Since the introduction of vaccines, diseases such as measles and polio were quickly becoming a thing of the past. However, the world’s progress on immunisation is now being threatened.
A spate of sudden infant deaths following vaccination in India has prompted leading paediatricians to call for stronger regulatory mechanisms to evaluate new vaccines for safety and efficacy before their acceptance into the national immunisation programme.
Four-year-old Muhammad Jihad is handicapped, and his parents know who to blame: the Taliban.
The Ukraine is facing a “real threat” of a return of polio as well as outbreaks of other serious diseases such as mumps, rubella and measles because of a combination of state inefficiency and public mistrust of vaccinations, health experts have said.
Argentina is one of the countries in Latin America with the highest levels of vaccination coverage. But experts are concerned about the growing campaign by vaccine critics against immunisation.
Medical practitioners at the National Institute of Child Health (NICH), a leading government-run children’s hospital in Karachi, hope that this will be the last winter they have to treat a stream of children suffering from pneumonia.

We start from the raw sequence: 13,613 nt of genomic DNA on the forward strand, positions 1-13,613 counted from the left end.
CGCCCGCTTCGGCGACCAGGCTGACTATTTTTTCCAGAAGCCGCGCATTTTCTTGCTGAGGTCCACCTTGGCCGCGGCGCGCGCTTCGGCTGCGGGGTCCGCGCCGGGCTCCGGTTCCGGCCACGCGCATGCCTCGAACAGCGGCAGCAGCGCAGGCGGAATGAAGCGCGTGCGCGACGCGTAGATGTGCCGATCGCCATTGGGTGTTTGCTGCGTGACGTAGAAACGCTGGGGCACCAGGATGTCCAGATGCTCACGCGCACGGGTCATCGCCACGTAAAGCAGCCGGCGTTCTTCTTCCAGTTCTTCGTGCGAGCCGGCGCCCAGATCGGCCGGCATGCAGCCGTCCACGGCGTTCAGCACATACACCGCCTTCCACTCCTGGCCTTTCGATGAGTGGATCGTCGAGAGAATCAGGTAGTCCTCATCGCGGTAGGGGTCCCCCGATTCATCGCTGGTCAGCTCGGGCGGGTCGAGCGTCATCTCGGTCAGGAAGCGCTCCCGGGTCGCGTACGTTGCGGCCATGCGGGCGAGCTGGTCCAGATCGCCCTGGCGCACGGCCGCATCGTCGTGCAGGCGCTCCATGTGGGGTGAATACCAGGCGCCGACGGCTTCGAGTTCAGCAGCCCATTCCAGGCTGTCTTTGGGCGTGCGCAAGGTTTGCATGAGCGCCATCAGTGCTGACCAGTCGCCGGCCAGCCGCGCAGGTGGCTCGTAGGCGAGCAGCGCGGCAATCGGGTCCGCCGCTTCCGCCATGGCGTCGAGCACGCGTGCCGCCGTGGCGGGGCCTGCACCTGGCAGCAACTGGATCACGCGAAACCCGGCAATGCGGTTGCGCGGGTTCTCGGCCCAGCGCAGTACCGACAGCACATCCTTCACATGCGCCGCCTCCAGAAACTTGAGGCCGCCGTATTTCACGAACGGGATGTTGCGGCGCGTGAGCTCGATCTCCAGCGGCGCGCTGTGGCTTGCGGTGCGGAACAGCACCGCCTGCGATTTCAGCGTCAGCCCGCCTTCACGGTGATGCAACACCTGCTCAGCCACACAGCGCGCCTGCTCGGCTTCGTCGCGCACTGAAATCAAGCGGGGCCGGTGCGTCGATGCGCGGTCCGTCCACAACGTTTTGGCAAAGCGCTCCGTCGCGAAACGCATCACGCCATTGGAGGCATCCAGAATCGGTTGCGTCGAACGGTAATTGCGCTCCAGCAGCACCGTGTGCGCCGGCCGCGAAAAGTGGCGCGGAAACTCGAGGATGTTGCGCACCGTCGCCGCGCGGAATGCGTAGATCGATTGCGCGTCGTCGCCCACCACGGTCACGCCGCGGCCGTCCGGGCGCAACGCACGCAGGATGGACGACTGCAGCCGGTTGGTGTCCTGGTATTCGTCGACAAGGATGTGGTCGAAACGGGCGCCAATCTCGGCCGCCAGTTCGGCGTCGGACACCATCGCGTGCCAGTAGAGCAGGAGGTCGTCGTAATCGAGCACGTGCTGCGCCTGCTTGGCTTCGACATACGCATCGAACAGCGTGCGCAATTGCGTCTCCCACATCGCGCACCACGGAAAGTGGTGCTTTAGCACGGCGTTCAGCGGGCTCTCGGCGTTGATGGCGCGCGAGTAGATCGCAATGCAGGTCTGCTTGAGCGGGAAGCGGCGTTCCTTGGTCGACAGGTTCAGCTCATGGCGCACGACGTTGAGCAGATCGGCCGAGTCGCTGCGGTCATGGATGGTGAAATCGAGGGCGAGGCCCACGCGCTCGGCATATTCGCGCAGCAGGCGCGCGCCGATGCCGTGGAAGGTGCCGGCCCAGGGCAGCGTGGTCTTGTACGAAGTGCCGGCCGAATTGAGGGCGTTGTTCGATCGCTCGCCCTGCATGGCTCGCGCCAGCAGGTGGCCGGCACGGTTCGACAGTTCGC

Over thirty thousand children in the remote Tirah area of the Khyber Agency, part of the Federally Administered Tribal Areas (FATA) in Northern Pakistan, have waited four years for protection from polio, a viral disease that is sometimes referred to as ‘infantile paralysis’ due to its crippling effects on children.
Public health experts in Cambodia are unenthused by reports of trials for a dengue vaccine conducted in neighbouring Thailand, saying it will be too costly for those who need it most – children in the least developed and developing countries.
Four-year-old Deepak Yadav, a mentally disabled boy from Indore city in the Indian state Madhya Pradesh, was being treated for stomach problems at Chacha Nehru Bal Chikitsalaya, a government hospital for children attached to the M. G. M. Medical College.